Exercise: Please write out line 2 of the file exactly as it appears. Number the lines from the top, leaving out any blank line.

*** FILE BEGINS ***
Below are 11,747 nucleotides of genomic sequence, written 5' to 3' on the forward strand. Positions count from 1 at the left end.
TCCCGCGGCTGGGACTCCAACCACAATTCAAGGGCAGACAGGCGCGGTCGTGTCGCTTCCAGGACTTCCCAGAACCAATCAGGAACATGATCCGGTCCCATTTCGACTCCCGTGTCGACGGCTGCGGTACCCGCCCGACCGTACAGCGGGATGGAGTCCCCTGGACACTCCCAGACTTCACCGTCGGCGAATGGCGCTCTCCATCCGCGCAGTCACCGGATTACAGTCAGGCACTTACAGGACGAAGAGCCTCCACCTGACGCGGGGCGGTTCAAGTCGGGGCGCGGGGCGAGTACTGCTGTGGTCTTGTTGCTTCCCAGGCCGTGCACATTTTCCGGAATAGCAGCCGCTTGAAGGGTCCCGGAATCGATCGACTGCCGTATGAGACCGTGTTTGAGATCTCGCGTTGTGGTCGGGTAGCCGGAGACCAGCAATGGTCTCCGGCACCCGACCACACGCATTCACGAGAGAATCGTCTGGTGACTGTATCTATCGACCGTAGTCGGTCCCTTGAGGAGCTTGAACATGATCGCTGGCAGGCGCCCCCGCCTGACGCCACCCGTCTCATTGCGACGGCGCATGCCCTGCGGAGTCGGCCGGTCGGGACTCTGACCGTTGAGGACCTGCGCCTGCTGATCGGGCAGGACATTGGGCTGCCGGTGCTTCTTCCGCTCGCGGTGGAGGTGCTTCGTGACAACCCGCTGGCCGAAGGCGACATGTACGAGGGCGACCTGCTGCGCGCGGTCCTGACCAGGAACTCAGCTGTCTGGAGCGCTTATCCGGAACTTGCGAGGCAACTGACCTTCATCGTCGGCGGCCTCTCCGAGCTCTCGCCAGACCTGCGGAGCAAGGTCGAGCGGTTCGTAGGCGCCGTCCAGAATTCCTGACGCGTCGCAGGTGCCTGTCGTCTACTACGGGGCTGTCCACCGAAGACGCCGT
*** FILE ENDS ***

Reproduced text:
TCCCGCGGCTGGGACTCCAACCACAATTCAAGGGCAGACAGGCGCGGTCGTGTCGCTTCCAGGACTTCCCAGAACCAATCAGGAACATGATCCGGTCCCATTTCGACTCCCGTGTCGACGGCTGCGGTACCCGCCCGACCGTACAGCGGGATGGAGTCCCCTGGACACTCCCAGACTTCACCGTCGGCGAATGGCGCTCTCCATCCGCGCAGTCACCGGATTACAGTCAGGCACTTACAGGACGAAGAGCCTCCACCTGACGCGGGGCGGTTCAAGTCGGGGCGCGGGGCGAGTACTGCTGTGGTCTTGTTGCTTCCCAGGCCGTGCACATTTTCCGGAATAGCAGCCGCTTGAAGGGTCCCGGAATCGATCGACTGCCGTATGAGACCGTGTTTGAGATCTCGCGTTGTGGTCGGGTAGCCGGAGACCAGCAATGGTCTCCGGCACCCGACCACACGCATTCACGAGAGAATCGTCTGGTGACTGTATCTATCGACCGTAGTCGGTCCCTTGAGGAGCTTGAACATGATCGCTGGCAGGCGCCCCCGCCTGACGCCACCCGTCTCATTGCGACGGCGCATGCCCTGCGGAGTCGGCCGGTCGGGACTCTGACCGTTGAGGACCTGCGCCTGCTGATCGGGCAGGACATTGGGCTGCCGGTGCTTCTTCCGCTCGCGGTGGAGGTGCTTCGTGACAACCCGCTGGCCGAAGGCGACATGTACGAGGGCGACCTGCTGCGCGCGGTCCTGACCAGGAACTCAGCTGTCTGGAGCGCTTATCCGGAACTTGCGAGGCAACTGACCTTCATCGTCGGCGGCCTCTCCGAGCTCTCGCCAGACCTGCGGAGCAAGGTCGAGCGGTTCGTAGGCGCCGTCCAGAATTCCTGACGCGTCGCAGGTGCCTGTCGTCTACTACGGGGCTGTCCACCGAAGACGCCGT